HOUSTON – The U.S. Bankruptcy Court for the Southern District of Texas has seen a boom in major Chapter 11 bankruptcy filings this year, particularly from companies in the energy sector.
In light of action taken by the judges in the district, the uptick in Southern Texas filings may be no coincidence.
“The bankruptcy judges in Southern District put together a protocol for complex Chapter 11 cases earlier this year,” John Little, a Dallas-based Deloitte Advisory principal specializing in corporate restructuring, told the Southeast Texas Record. “That protocol allowed more certainty for a debtor regarding which judge would get assigned a Chapter 11 case. More importantly, it cleared up which judge would not get such a case."
As a result, Little said the district became very popular for corporate bankruptcies.
The growing list of cases in the Southern Texas district comes in a rather distant third to the most popular bankruptcy venues: Delaware and the Southern District of New York.
“This change, almost by itself, increased the attractiveness for a Debtor to file in Southern district versus an alternative venue, such as Delaware or Southern District of New York,” Little said.
The large volume of energy sector filings made in Southern Texas primarily coincides with the aftermath of plunging oil prices in 2015 and the beginning of 2016. In addition, many of the oil and gas companies are based in, or have operations in, Texas, as opposed to major coal companies, that have mostly filed in venues closer to the states where their operations are concentrated.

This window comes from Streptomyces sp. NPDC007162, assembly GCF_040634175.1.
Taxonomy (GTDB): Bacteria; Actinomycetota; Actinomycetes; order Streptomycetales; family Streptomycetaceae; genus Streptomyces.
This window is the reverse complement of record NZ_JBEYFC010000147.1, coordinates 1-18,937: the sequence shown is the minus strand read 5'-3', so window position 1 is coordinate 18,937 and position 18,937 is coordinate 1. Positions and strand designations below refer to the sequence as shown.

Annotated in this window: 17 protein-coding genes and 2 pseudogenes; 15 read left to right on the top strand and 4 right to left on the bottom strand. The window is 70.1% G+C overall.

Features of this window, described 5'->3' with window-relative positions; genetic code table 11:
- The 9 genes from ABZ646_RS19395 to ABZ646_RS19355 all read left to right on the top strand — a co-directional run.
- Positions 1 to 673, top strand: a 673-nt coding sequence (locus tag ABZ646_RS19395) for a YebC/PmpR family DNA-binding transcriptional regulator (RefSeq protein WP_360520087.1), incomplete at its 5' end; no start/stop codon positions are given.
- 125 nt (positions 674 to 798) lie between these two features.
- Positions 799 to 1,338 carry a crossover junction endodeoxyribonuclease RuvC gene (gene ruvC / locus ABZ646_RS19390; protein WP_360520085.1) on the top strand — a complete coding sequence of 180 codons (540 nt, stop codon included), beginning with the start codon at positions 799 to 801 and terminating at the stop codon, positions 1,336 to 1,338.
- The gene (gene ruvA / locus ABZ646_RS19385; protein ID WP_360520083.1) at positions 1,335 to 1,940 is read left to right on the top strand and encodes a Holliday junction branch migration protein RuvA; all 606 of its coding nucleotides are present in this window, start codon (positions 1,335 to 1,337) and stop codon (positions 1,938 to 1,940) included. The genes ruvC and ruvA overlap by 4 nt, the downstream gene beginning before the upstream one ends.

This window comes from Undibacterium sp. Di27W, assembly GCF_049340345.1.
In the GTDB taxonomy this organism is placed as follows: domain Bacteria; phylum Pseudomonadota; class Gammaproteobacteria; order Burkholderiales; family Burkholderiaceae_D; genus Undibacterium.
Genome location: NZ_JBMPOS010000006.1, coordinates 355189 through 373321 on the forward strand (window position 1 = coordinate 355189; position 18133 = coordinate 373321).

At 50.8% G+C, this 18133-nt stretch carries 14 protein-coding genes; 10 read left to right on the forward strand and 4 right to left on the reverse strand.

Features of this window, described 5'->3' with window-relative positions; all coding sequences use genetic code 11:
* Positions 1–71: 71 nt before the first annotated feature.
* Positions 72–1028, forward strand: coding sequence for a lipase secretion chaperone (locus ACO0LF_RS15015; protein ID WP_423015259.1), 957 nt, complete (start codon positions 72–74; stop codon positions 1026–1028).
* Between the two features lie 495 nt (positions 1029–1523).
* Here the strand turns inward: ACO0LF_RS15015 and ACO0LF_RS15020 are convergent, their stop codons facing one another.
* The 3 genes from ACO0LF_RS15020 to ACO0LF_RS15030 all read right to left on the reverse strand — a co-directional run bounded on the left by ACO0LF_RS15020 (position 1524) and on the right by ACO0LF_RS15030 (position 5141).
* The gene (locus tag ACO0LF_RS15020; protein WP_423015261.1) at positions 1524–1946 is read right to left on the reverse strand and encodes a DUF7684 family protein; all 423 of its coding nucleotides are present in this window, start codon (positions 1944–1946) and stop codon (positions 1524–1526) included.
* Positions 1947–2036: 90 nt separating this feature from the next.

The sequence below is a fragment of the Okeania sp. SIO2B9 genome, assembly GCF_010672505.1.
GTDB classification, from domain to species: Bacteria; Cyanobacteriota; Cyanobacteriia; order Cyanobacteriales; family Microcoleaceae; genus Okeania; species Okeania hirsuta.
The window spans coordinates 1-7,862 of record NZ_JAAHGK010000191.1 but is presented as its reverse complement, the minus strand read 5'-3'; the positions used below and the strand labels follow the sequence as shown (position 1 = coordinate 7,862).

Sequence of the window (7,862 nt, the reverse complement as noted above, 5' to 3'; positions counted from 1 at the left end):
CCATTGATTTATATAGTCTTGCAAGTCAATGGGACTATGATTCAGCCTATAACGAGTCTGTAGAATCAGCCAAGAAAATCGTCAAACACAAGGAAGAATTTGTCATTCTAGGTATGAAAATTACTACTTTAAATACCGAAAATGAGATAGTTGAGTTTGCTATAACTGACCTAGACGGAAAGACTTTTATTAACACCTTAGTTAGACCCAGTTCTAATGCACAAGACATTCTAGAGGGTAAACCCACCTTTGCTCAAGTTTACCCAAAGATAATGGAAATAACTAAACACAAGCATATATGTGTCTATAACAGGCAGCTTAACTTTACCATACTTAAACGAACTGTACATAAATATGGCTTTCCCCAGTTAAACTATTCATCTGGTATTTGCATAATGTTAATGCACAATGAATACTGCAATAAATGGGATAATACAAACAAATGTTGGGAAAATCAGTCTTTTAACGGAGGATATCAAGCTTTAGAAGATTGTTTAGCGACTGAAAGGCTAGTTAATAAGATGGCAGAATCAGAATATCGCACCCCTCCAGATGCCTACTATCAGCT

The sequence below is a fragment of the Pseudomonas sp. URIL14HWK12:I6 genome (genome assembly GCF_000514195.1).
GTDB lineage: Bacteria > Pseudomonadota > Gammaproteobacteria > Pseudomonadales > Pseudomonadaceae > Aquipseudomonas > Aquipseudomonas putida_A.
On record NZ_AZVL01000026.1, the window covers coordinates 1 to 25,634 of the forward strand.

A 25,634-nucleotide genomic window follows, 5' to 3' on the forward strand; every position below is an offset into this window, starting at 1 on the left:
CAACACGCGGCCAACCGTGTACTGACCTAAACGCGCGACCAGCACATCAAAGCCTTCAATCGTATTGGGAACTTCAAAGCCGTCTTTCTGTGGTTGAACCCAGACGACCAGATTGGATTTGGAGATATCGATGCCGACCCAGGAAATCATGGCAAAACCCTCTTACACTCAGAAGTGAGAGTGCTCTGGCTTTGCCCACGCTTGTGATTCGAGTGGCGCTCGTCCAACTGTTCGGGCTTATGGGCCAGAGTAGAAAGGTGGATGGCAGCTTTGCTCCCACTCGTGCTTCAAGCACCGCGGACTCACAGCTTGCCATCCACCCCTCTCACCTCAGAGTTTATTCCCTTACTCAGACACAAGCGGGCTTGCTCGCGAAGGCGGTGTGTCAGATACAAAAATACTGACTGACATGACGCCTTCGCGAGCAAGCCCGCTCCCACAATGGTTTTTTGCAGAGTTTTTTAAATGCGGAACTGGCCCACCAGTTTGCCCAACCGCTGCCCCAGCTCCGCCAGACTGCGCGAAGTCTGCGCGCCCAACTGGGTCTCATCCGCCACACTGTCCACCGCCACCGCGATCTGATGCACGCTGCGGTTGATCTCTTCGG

Little said he does expect to see more filings in Southern Texas in the coming months, although perhaps at a slower pace than seen in the spring of this year.
“We do expect more filings in 2016 and 2017, though the pace of filings will reduce given that so many companies have already filed and commodity prices have recovered to some extent,” Little said.
Major Chapter 11 bankruptcy cases currently pending in Southern Texas include those filed by Sherwin Alumina Co. LLC, Energy XXI LTD, Goodrich Petroleum Corp., Midstates Petroleum Co. Inc., Ultra Petroleum Corp., LINN Energy LLC, SandRidge Energy Inc., Linc USA GP, Warren Resources Inc., C&J Energy Services LTD and Global Geophysical Services LLC.
Of that group, Global Geophysical, SandRidge, C&J Energy, Sherwin, Energy XXI, Goodrich, Midstates, LINN Energy, and Warren Resources all made prearranged or pre-packaged filings, under which the terms of those companies’ restructurings were negotiated with creditors and plan voting was completed before the actual bankruptcy filings were made.
Global Geophysical, which filed its second bankruptcy case in two years in early August, plans to liquidate and wind down its assets through its latest Chapter 11 case. In addition, Sherwin’s pre-packaged plan calls for a sale of its assets.
Linc USA made its filing after efforts to find out-of-court options for addressing their debt problems failed. Ultra Petroleum said when it filed for bankruptcy that it would use the Chapter 11 process to explore its various restructuring alternatives and evaluate whether to reject or renegotiate its contractual obligations.
The debt totals of these companies ranged from in excess of $100 million to more than $8 billion. Specifically, Sherwin, Linc and Global Geophysical had in excess of $100 million in debt, Ultra Petroleum listed $3.12 billion, Midstates had $2.01 billion, C&J Energy had more than $1 billion, SandRidge listed $4 billion in debt, Energy XXI had $4.38 billion, LINN Energy had $8.28 billion, and Warren Resources listed $545.17 million.